South Africa: Making the best of a challenging
environment

Despite myriad socioeconomic challenges, consumers and business owners in South Africa are resilient and optimistic about the country’s future. Two of our emerging markets portfolio managers share insights gained on a recent grassroots research trip to Cape Town and Johannesburg.

The views expressed are those of the authors at the time of writing. Individual teams may hold different views. The value of your investment may become worth more or less than at the time of original investment.

High-level observations

  • While near-term consumer confidence is low, the people we met share a strong sense of cultural pride and are optimistic about South Africa’s future.
  • We found most corporate management teams to be of high quality, looking past the challenging domestic situation by pursuing growth opportunities outside South Africa.
  • High unemployment and a difficult macro environment exacerbate racial divisions and hamper growth.
  • We believe that if the new government can make progress, well-managed companies could enjoy strong growth potential.

There is no sugarcoating the problems facing South Africa. Home to 58 million people, the country has suffered from years of slowing economic growth, political dysfunction, racial discord, high unemployment, rampant crime and violence toward women, and weak infrastructure. While the macro situation is dire, we believe that much of the negative investor sentiment is priced in. If the new president, Cyril Ramaphosa, delivers on promised reforms and fiscal improvements, we believe well-run, innovative companies could benefit from a growth tailwind.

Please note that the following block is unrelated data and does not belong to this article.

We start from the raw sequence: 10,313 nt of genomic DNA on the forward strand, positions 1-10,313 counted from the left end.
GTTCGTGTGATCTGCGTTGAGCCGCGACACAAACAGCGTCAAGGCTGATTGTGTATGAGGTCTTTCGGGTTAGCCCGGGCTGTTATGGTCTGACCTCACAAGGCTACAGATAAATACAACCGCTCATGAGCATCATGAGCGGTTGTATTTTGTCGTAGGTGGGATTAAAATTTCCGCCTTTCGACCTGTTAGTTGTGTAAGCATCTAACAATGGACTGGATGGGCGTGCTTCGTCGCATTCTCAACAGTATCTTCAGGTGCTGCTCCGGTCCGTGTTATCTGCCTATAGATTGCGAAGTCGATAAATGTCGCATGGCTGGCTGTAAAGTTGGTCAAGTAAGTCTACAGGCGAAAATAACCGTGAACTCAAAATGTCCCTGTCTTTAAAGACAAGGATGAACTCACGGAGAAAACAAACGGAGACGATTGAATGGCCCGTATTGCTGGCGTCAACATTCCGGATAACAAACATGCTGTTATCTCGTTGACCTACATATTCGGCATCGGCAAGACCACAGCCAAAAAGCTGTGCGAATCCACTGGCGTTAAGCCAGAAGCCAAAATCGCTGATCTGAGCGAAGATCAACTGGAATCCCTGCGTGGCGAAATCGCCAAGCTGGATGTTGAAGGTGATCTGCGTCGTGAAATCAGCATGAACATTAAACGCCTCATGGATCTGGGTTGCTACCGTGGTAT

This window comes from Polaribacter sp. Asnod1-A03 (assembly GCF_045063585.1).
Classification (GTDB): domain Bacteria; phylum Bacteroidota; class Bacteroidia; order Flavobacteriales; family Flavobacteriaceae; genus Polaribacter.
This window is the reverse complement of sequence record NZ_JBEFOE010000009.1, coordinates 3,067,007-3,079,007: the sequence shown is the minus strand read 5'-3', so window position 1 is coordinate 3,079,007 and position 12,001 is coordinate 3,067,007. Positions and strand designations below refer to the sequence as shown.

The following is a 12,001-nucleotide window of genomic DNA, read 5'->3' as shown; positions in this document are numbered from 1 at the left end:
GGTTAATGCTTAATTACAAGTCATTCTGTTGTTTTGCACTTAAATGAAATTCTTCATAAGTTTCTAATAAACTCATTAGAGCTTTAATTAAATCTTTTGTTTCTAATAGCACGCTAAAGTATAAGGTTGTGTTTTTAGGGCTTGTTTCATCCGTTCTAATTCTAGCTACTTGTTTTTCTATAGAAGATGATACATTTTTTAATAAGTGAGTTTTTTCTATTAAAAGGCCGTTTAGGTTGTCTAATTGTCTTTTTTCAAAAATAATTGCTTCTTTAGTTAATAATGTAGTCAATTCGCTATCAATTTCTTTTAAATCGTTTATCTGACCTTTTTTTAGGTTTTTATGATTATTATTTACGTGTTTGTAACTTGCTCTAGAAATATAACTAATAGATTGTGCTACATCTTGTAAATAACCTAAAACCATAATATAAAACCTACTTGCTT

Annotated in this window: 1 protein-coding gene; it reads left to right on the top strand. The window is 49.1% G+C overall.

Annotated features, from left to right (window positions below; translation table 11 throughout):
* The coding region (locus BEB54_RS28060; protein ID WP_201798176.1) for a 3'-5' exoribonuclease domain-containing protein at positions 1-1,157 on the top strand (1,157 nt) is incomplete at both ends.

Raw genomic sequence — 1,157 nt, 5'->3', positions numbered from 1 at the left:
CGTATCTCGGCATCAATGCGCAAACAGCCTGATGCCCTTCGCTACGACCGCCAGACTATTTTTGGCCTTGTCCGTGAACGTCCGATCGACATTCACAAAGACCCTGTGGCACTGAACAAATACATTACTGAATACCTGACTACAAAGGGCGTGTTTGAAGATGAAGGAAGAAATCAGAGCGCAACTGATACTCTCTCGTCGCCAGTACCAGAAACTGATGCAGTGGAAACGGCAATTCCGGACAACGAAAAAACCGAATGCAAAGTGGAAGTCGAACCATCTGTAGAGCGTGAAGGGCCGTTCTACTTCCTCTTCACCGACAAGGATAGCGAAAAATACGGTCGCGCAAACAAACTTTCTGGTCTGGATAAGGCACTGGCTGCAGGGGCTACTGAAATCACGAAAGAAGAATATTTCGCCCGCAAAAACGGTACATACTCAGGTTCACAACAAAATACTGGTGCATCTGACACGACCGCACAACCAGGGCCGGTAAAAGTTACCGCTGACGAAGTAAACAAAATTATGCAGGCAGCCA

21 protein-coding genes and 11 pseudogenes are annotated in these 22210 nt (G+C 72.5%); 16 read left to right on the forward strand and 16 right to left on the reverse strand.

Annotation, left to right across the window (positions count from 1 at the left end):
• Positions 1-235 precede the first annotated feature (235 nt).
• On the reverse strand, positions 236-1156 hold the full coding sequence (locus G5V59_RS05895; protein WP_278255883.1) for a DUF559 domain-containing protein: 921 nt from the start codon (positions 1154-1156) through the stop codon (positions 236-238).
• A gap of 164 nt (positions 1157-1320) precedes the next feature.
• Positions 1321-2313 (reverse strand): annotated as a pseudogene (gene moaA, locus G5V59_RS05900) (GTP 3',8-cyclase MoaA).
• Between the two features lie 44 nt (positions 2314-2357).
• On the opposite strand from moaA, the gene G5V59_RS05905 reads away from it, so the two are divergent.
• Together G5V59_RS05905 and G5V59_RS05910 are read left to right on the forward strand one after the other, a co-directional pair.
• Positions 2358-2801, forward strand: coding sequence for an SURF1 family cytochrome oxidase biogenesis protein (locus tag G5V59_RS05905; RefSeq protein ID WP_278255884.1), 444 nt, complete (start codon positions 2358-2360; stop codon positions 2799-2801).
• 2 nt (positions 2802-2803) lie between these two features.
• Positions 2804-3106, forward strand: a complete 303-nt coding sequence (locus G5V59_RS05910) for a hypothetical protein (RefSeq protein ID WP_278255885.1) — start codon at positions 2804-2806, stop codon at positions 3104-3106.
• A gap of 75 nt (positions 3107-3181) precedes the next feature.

On a recent grassroots research trip to Johannesburg and Cape Town, we met middle-class consumers in their homes, conducted an online survey of 1,000 respondents, and led focus groups to learn more about people’s concerns and aspirations. Through our research, we have identified several trends that consumer-focused companies across a range of sectors may be able to exploit.

Trend: Millennial consumers desire financial freedom; focus on value

Unemployment in South Africa is high, with younger workers bearing the brunt. The jobless rate among millennials — who comprise 26% of South Africa’s population — is 34%, and it is a staggering 55% among workers under age 24.1 From our meetings, it was clear that millennials aspire to financial freedom, which most defined as having a good job, being debt free, and owning a home. Many of our interviewees still live with their families and work two jobs (or “side hustles”) to make ends meet. Given sharp rises in the prices of fuel, food, and property, young consumers feel the need to be smart about spending.

Pantry stocking during sale season, store loyalty programs, and down trading from brand-name products to local private labels is common. Millennials enjoy in-home entertainment such as barbecues (or braais) and satellite TV, preferring to downgrade TV packages rather than terminate them. They are cutting back on eating out and taking holidays. Shopping is planned, specials coveted, and budgets carefully minded.

An exception is fashion and beauty. The women we met consider beauty purchases to be staples, not luxuries. Women millennials associate this type of spend with self-motivation and a necessary reward for hard work. In general, we were encouraged by the…

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1Department of Statistics South Africa, 2019.

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